In the traditional sense of a collective, the Miss Rockaway Armada does not actually exist. The typical characteristics that describe such a joint venture—a specific locality, a single cohesive interest or mission, or a specific membership—do not apply. Formed in the summer months of 2006 and 2007, they converged in Minneapolis to construct a flotilla of rafts that journeyed down the Mississippi River. They continued to exhibit large-scale projects at several venues in the United States and in Europe including Exit Art in New York, Mass MoCA in North Adams, and most recently, the Van Abbemuseum in Eindhoven, The Netherlands. In each of these cases, different artists were involved and the context of where they were creating changed the vision of the collective. It is the convergence of different artists, reinventing themselves over and over again, that makes their existence unclassifiable and of-the-moment.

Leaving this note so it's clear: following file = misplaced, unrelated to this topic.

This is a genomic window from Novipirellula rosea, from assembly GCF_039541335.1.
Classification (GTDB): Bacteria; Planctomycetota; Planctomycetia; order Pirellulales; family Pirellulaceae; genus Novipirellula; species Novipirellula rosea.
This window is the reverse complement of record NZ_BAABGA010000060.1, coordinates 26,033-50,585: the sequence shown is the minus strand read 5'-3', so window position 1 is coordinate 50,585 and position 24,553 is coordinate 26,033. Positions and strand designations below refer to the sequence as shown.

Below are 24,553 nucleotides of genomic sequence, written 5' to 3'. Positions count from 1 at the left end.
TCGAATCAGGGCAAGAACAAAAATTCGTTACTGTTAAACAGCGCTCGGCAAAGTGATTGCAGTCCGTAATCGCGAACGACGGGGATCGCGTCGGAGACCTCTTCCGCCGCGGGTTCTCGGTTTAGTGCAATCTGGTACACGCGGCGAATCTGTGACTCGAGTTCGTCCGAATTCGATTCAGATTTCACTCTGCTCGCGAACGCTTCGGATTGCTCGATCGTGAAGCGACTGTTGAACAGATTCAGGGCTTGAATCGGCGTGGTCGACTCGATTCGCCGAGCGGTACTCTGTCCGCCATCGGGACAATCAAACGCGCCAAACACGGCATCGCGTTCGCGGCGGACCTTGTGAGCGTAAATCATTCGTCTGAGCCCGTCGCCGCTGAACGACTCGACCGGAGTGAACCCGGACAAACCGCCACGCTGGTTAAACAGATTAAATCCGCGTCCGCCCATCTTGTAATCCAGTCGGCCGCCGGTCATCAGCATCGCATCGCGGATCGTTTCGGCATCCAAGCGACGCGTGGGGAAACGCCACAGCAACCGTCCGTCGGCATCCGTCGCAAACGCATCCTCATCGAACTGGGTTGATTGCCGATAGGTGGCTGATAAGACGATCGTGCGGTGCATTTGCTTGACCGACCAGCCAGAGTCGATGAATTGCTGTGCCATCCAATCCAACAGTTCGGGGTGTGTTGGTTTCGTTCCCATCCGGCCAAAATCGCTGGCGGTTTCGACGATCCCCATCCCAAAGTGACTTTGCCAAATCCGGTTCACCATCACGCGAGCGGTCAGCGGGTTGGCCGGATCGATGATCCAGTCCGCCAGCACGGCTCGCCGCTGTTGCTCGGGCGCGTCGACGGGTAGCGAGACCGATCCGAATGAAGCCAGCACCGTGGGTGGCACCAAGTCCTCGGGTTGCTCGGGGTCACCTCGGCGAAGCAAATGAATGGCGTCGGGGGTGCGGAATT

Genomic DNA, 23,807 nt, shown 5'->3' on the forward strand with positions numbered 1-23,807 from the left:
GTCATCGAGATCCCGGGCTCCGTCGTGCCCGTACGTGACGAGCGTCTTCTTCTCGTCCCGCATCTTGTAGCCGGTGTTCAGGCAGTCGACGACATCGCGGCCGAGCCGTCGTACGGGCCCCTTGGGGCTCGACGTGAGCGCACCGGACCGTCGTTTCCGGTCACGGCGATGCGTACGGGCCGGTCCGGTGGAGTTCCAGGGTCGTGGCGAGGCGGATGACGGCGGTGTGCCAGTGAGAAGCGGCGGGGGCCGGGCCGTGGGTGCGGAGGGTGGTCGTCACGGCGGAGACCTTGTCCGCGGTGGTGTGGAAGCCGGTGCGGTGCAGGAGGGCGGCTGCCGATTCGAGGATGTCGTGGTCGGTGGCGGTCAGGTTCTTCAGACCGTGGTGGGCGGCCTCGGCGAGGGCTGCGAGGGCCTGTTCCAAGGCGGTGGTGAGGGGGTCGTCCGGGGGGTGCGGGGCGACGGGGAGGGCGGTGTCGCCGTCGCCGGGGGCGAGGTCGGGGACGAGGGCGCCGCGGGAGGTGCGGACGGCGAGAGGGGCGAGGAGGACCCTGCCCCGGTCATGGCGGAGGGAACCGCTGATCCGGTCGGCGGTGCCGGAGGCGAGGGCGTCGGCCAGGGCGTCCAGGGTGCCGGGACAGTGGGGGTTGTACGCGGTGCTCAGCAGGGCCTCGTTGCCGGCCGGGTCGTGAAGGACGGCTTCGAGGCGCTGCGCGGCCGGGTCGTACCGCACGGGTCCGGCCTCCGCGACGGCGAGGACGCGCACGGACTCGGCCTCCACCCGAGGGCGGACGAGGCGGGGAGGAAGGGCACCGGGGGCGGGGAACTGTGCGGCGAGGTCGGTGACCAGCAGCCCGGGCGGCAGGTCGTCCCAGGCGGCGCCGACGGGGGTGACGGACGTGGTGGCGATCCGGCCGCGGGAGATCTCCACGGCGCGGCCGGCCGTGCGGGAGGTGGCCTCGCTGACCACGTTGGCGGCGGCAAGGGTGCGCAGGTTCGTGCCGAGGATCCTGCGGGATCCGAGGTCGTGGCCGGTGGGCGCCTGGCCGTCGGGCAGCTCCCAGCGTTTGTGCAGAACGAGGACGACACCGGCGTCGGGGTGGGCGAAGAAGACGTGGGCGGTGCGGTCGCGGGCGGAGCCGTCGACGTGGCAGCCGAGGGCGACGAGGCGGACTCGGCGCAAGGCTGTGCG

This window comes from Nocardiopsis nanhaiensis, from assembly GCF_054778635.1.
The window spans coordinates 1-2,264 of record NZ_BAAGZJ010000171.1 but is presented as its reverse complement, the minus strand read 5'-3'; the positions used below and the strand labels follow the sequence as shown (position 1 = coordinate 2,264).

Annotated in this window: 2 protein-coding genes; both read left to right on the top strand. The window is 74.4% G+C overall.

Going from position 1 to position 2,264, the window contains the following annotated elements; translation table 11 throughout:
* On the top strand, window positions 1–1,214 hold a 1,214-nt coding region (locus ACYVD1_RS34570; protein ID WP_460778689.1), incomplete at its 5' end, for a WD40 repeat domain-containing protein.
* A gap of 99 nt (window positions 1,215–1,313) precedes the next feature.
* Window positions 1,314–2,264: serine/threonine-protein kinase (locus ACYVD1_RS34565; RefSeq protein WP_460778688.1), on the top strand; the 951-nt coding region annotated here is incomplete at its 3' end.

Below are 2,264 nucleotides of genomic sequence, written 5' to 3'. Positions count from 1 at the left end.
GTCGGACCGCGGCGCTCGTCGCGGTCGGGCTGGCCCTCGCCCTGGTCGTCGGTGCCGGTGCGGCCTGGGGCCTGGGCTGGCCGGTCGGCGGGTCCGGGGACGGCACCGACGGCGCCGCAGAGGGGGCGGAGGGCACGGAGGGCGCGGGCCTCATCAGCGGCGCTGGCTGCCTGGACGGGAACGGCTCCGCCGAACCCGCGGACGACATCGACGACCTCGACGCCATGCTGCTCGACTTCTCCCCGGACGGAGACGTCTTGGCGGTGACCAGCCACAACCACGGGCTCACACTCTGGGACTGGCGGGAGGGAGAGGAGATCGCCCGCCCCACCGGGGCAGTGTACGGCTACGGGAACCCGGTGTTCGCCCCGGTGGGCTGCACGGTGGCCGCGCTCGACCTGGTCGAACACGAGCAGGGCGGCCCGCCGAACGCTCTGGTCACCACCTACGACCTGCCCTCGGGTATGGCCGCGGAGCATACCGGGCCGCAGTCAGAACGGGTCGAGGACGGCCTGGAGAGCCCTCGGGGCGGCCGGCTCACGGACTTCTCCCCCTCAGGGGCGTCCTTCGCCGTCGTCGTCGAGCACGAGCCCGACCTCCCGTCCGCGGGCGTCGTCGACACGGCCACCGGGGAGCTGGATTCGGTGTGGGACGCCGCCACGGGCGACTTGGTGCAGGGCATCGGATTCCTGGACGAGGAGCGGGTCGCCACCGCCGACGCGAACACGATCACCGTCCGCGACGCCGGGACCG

Although the planning process for this project originally began in 2009, the group remained loosely connected, mainly in the form of a virtual chat room for over a year. When beginning to really contemplate what the project would encompass—an undertaking involving the river, parades to neighborhoods outside of the community surrounding the Art Alliance, and a site-specific installation in the galleries themselves—they soon discovered that the intervening years spent apart had dimmed their common vision. Thus began a process of rediscovery and reconnection. Would their individual interests inform their work as a whole?
When the group, distanced by time and location, is reconstituted by a convening location unfamiliar to almost every participant (as none are native to Philadelphia), a process naturally evolves that has a certain level of non-determination, which became imperative to their working process. It was only once they were living and working in the city that they saw the potential that the natives do not; neglected neighborhoods, untapped resources, and even the surrounding waterways that its inhabitants ignore.